Should You Invest in the Dogs of the Dow Stocks?

These temporarily out-of-favor stocks can deliver both strong dividend payouts and share-price appreciation in the year ahead.

Senior African American couple meeting with female financial adviser reviewing report
(Image credit: kali9)

As an investment strategy, what could be simpler? At the beginning of each year, invest equal amounts in the 10 highest-yielding of the 30 companies in the Dow Jones industrial average. Then sit back, collect your fat dividends, and watch the stock prices of these major American corporations rise, as other investors discover that those high yields were based not just on sweet dividend payouts but on their unfairly depressed prices.

That’s the theory, anyway, behind the Dogs of the Dow.

It doesn’t always work to deliver market-beating performance, but in the first 11 months of 2016, the year’s pack produced price gains of 15%—plus an average dividend yield of nearly 4%. And that was before the “Trump rally” drove the stock market to record highs. Over the same period, Standard & Poor’s 500-stock index produced a total return, including dividends, of 9.8%. (In 2015, the Dogs dug out a 2.6% total return compared with just 1.4% for the S&P.) Half of the 2016 group—Chevron, Coca-Cola, ExxonMobil, Procter & Gamble and Wal-Mart—are “dividend aristocrats,” an accolade earned by increasing dividend payments for at least 25 straight years.

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The 2016 Dogs are presented in the table below and, as the year drew near a close, it appeared the 2017 class will be very similar.

(Image credit: iStockphoto)

“That constancy is a good thing because it doesn’t alter the leadership of the pack, mainly energy and heavy industry (Exxon, Chevron, Caterpillar) and consumer stuff (Verizon, Coke, Procter & Gamble),” says Jeffrey Kosnett, editor of Kiplinger’s Investing for Income, a monthly sister newsletter devoted to helping subscribers capture the highest cash yields on their investments. “If we get higher incomes and more jobs, and oil and gas activity keeps perking up as we expect, more than half of the Dogs will be front and center.”

Kosnett says the oil-and-gas recovery and strong consumer spending were keys to the Dogs of the Dow’s success in 2016. “This year’s big winner is Caterpillar,” he points out, “with a return of 46.1% through December 1.”

You can find a kennel full of information on the stocks and the strategy at the Dogs of the Dow website, including the composition of the 2017 pack as soon as it is determined and daily pricing and yields.

Investing in the Dogs involves paying commissions on each trade, not only when you initiate your investment but, if you follow the methodology, when you rebalance each year. You’ll sell to realize profits on shares that have been kicked out of the group, often because prices have risen so much that yields no longer make the top 10 list. Because the strategy calls for an equal amount to be invested in each company at the beginning of the year, you’ll also need to do some buying and selling to reset the 10% level for stocks that stay.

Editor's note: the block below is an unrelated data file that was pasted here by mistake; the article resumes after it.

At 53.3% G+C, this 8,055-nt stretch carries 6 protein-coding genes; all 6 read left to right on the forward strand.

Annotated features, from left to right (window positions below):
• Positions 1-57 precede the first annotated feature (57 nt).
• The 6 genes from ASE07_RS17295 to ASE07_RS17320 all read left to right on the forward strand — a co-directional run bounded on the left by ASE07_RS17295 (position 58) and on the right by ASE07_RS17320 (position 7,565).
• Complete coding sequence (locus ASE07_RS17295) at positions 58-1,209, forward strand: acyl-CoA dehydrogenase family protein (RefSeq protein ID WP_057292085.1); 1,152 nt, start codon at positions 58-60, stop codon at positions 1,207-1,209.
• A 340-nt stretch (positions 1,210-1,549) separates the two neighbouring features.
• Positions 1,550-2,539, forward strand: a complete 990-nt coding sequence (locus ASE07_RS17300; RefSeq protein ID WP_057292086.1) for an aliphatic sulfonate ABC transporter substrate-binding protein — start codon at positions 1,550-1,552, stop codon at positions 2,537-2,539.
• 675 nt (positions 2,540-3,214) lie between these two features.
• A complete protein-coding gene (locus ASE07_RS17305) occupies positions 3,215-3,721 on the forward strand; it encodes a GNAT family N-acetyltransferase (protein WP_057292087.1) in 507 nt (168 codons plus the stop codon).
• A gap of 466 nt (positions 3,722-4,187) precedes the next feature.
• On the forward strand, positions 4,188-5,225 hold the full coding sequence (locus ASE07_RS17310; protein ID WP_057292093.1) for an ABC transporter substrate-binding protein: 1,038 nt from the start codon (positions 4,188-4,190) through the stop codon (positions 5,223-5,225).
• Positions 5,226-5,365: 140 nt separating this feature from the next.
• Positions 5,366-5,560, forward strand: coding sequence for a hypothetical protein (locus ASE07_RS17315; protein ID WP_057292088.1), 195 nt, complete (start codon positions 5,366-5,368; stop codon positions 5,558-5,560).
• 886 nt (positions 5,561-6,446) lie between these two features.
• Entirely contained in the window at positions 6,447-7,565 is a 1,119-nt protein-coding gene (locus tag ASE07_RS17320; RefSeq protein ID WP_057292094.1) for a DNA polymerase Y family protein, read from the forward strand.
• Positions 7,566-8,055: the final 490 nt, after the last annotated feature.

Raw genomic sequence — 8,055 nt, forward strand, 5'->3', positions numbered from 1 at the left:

An ETF Alternative

You can buy a package of shares that follows a similar recipe for finding high-yielding undervalued stocks with the exchange-traded fund ALPS Sector Dividend Dogs (symbol SDOG). Rather than restricting its search to the 30 companies in the Dow Jones industrial average, the ETF collects the five highest-yielding stocks in each of the 10 sectors of the S&P 500-stock index—consumer discretionary, energy, health care, telecommunications, etc. This gives you broader diversification but the goal is the same: Use high-dividend yields to spot temporarily out-of-favor stocks.

The ETF produced a total return of 34.2% in 2013 and 15% in 2014. It lost 3.2% in 2015 but roared back with a 23% return during the first 11 months of 2016. The fund has a 0.4% expense ratio.

Kevin McCormally
Chief Content Officer, Kiplinger Washington Editors
McCormally retired in 2018 after more than 40 years at Kiplinger. He joined Kiplinger in 1977 as a reporter specializing in taxes, retirement, credit and other personal finance issues. He is the author and editor of many books, helped develop and improve popular tax-preparation software programs, and has written and appeared in several educational videos. In 2005, he was named Editorial Director of The Kiplinger Washington Editors, responsible for overseeing all of our publications and Web site. At the time, Editor in Chief Knight Kiplinger called McCormally "the watchdog of editorial quality, integrity and fairness in all that we do." In 2015, Kevin was named Chief Content Officer and Senior Vice President.